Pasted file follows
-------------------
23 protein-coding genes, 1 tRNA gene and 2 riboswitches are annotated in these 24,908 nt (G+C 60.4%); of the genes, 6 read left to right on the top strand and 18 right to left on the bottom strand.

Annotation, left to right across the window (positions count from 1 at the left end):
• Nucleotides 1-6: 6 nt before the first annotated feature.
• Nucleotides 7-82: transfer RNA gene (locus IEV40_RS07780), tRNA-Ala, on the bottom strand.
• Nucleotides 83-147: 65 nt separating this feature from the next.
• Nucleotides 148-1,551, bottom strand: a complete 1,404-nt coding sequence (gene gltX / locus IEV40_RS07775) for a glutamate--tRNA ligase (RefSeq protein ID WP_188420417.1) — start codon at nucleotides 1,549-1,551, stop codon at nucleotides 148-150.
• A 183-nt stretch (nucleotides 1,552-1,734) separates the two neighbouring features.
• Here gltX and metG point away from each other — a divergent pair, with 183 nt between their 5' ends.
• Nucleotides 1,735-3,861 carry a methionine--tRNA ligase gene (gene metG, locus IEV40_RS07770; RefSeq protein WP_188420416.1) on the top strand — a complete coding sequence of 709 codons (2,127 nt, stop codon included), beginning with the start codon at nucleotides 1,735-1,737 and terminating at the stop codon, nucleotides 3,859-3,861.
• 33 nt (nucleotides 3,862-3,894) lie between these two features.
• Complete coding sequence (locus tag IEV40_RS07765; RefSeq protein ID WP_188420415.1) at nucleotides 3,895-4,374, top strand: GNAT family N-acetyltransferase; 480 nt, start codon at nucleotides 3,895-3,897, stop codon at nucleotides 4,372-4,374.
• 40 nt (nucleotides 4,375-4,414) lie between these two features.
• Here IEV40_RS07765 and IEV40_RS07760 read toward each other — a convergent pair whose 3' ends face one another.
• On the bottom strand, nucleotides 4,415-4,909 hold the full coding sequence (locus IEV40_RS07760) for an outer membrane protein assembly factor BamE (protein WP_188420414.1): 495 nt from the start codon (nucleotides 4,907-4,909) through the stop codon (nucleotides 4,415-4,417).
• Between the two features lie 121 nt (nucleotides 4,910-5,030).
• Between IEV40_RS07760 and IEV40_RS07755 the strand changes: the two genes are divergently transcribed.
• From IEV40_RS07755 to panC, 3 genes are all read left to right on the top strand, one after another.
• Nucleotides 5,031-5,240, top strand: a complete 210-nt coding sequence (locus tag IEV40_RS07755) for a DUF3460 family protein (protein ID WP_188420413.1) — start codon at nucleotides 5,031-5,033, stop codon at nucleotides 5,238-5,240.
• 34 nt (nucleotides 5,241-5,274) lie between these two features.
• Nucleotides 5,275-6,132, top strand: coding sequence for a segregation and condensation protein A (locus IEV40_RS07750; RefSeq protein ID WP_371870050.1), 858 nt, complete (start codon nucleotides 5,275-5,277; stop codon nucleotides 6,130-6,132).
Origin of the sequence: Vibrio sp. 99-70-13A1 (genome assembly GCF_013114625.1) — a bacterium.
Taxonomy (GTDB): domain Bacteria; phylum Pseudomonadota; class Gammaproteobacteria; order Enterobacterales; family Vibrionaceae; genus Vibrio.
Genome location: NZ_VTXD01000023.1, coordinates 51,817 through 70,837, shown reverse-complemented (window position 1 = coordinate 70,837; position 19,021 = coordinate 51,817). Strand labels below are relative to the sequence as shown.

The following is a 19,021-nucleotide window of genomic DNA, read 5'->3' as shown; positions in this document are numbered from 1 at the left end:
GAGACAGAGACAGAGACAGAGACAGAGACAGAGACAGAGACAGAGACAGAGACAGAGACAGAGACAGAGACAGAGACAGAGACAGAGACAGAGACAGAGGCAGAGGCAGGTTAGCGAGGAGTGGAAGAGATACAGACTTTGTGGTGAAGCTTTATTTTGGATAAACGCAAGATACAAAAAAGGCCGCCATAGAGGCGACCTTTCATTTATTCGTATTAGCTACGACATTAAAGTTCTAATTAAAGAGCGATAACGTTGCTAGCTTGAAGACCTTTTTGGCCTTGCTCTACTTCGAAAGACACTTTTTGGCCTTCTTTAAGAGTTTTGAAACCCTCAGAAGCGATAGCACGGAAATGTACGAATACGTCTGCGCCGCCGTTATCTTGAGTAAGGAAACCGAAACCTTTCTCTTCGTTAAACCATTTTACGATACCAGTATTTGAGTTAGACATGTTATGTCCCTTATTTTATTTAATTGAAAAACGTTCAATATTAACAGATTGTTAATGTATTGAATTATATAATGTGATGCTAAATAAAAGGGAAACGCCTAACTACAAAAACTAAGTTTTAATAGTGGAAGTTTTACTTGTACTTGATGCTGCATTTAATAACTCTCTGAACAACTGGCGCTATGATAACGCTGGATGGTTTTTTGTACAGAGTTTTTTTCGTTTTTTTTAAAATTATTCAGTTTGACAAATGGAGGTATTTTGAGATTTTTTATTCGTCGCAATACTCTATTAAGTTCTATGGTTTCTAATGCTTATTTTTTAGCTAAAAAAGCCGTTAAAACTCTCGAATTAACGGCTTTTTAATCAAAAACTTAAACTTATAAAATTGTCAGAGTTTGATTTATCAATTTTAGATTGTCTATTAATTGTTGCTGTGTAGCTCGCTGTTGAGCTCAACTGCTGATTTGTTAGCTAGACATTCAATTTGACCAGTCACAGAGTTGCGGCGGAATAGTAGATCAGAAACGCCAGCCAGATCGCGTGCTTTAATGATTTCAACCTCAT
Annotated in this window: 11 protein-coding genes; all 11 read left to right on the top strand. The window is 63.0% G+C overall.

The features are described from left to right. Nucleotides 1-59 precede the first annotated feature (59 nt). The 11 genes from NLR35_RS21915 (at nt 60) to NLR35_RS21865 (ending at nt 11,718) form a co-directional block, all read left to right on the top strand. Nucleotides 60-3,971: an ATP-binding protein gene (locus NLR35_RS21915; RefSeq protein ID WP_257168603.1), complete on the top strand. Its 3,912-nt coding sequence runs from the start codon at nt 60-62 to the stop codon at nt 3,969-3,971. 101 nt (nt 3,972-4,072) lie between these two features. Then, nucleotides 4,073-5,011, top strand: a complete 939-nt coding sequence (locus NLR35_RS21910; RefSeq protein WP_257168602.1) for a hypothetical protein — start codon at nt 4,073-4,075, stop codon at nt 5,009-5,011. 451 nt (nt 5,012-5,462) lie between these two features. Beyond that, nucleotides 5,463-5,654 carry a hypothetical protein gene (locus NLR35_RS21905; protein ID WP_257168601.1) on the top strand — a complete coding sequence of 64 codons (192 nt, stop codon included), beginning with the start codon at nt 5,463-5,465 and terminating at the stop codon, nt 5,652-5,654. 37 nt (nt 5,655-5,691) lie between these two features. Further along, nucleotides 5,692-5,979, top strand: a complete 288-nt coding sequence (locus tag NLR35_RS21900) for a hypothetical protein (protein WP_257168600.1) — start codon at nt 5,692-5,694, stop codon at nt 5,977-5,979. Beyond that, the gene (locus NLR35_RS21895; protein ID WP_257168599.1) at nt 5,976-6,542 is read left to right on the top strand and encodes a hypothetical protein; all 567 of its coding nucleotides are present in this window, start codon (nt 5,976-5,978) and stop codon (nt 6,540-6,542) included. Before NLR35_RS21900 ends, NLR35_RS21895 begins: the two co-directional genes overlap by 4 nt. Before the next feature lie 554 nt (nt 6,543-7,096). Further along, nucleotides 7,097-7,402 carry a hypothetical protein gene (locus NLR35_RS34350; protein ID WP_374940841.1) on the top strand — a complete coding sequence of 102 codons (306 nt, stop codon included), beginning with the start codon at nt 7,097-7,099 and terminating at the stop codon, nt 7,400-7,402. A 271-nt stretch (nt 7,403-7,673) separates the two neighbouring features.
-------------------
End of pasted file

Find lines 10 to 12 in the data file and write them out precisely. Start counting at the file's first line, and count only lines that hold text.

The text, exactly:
• 33 nt (nucleotides 3,862-3,894) lie between these two features.
• Complete coding sequence (locus tag IEV40_RS07765; RefSeq protein ID WP_188420415.1) at nucleotides 3,895-4,374, top strand: GNAT family N-acetyltransferase; 480 nt, start codon at nucleotides 3,895-3,897, stop codon at nucleotides 4,372-4,374.
• 40 nt (nucleotides 4,375-4,414) lie between these two features.